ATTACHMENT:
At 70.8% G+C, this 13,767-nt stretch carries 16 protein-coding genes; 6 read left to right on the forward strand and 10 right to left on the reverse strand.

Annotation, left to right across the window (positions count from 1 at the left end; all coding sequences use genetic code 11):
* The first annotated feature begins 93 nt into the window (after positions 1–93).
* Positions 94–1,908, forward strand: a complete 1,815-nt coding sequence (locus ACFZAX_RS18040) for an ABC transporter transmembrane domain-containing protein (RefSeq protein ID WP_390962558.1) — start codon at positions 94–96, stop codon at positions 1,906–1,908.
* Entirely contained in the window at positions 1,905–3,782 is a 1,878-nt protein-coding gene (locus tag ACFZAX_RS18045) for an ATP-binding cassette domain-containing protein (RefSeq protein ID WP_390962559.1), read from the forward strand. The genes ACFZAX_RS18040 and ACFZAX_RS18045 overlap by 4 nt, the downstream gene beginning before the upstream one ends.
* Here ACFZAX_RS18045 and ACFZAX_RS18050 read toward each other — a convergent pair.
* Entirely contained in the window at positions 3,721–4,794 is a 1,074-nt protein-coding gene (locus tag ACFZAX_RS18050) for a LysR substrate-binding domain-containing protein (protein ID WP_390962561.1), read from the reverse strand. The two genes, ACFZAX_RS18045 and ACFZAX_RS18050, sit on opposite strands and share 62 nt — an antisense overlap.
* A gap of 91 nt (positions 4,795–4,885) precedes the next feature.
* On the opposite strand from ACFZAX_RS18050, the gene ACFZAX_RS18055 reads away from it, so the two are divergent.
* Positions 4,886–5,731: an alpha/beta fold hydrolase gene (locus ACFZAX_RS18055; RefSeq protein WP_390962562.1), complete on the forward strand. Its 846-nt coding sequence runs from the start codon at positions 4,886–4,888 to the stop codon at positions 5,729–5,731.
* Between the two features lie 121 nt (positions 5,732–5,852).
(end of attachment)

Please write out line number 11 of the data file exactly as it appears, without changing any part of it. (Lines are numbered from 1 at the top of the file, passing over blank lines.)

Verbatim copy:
* Between the two features lie 121 nt (positions 5,732–5,852).